It’s been known for centuries that developing skills in one area can result in corresponding gains in another area. In older art schools and ateliers, this idea was practiced by a curriculum of drawing, painting, and sculpture. Over time student skills usually improve. But did you ever stop to think: why?

A great deal of the gains in art training relies on what cognitive neuroscientists now understand as “pattern recognition.” It is a process where you recognize that one thing matches the pattern of another thing. Shape A looks like shape B. Skills develop with practice as students get better at recognizing colors, matching and extracting shapes, and translating them into a painting.

The question that arises is “what do we understand today about pattern recognition that can make us better artists?” Do we know things about the brain that Leonardo DaVinci did not know 500 years ago? 


In the attached image of John Singer Sargent’s MADAME X, you can see Sargent’s completed painting and one of the many drawings he did studying the profile of Virginie Gautreau. For Sargent, matching the pattern, getting the shape of that nose exactly right, was absolutely crucial. In the student copy, you can see an attempt to match the pattern, but it fails in many small inaccuracies. 

This is the essential problem for painting. You don’t have to extract every last detail for us, but if you want us to believe in your painting you must give us a pattern we recognize, either exactly (realism) — or with interpretive flair.

What modern training ideas can improve pattern recognition skills? 

Unsurprisingly, the big problem is that humans get bored quickly and our brains want to find the easiest, laziest way to finish any job. This saves energy and is a generally understood as a survival adaptation. But the downside is we tend to follow the “most familiar” path, and when that happens people do not make the fresh associations that encourage pattern recognition as a key skill. If you drive home via the same route every day, after awhile your brain barely sees what’s around you. You go on “autopilot” and when that happens conscious thought, aka "the awakened mind" stops.

What art practices can build pattern recognition as a skill?

1. Change your tools. Whatever art tool and method makes you most comfortable, change it up and discover a corresponding pattern in your new tool (pastels) that relates to the old tool (ballpoint.) Changing your tools immediately makes you “see different.”

2. Change your methods and materials. Forces a reset and your brain has to find new organizing patterns. If you have been following the same A-B-C-D painting method for five years, you may have gotten proficient, but it’s a limitation as well. Ingrained habits in art can manifest as personal style, but if your art doesn’t meet your expectations try changing your habits.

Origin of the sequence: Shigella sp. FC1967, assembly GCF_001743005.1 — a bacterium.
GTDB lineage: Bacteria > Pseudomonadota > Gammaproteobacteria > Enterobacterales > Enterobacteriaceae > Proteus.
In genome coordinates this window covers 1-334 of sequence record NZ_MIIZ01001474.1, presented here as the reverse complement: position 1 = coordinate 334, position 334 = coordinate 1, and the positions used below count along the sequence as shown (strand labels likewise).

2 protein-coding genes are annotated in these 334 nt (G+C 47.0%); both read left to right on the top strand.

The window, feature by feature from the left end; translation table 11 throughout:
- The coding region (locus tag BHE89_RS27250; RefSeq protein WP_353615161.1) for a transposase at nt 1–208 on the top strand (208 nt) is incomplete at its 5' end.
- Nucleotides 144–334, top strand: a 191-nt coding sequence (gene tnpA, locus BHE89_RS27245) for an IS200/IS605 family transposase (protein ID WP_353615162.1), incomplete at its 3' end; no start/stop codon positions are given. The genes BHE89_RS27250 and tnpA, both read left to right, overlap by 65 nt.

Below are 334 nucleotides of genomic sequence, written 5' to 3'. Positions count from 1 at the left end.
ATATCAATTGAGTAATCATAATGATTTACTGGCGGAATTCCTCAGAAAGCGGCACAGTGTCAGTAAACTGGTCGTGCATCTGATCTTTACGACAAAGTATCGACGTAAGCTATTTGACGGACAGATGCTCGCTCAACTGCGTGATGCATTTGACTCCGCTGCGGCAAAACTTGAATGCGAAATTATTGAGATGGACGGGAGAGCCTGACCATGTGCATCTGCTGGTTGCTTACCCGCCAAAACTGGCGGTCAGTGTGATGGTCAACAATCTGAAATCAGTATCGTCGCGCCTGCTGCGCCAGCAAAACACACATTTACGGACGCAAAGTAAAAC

3. Change your teacher. And when you do, look for what patterns remain effective from the old teacher. Almost any teacher, what they are really passing on to you are their habits (good and bad) but they can’t pass on to you their pattern recognition abilities because that is an intangible mental skill.

4. Get to a higher level. Most of us make stuff in our own heads or in small communities of makers. But if all your thinking is in your classroom or on your desk it is hard to see the patterns the way you can from 20,000 feet up. Does everybody’s art you know look the same? Step way back and it’s easier to see the overall pattern, whether it’s zombie formalism or low-brow kitsch.

5. Employ crossover technology. Use a camera. A mirror. Use your phone and convert the image to black-and-white. Use a computer and photoshop to reduce to 4 colors and still recognize the essential pattern. Use any damn software to see it fresh, with patterns exposed. 

6. Engage in creative pattern matching activities. A central one is “apophenia” or patternicity. This can be exercised looking at almost any object (clouds, leaves, sand, broken concrete, landscapes, etc.) and “seeing” real or imaginary patterns in the object. The brain will try to find patterns even if they are not really there, which is why a puffy cloud can remind us of a kitten or a submarine.

What else might help?

1. Put in 10,000 hours of practice looking for patterns, widely discussed as Gladwell’s 10,000-hour rule, though this idea has been questioned and more efficient shortcuts may exist.
2. Study nature, art, or math; secondarily music or dance. All these activities are about patterns and extracting them. 
3. Spend a few hours a week engaged in a mentally challenging pattern-matching activity like organizing photos or art, jigsaw puzzles, 3D puzzles, collecting identical sea shells, etc.

What is actually being developed when you build pattern-matching skills?

Perceptual Skills including:
• Processing Speed: how quickly you can process visual information and/or recognize colors and shapes.
• Spatial Awareness: Your awareness of your own body in relation, this can affect sight-size, perspective, etc.
• Visual Integration: connecting what you see to the motor skills to express them, i.e. if you see a tennis ball, do you have the motor skills to draw a circle to reproduce it?
• Visual Perception: This group of skills includes visual discrimination (determining likeness), spatial relations (determining differences), form constancy (determining sameness even when changed in size or orientation), visual memory, visual sequential memory, figure-ground (extracting valuable information from the background), and visual closure (ability to arrange the pieces together to form a whole).
• Working Memory: The ability to recall an exact shape or familiar form, i.e. can you draw the NIKE “swoosh” logo from memory? You have seen it at least 10,000 times. Give it a try.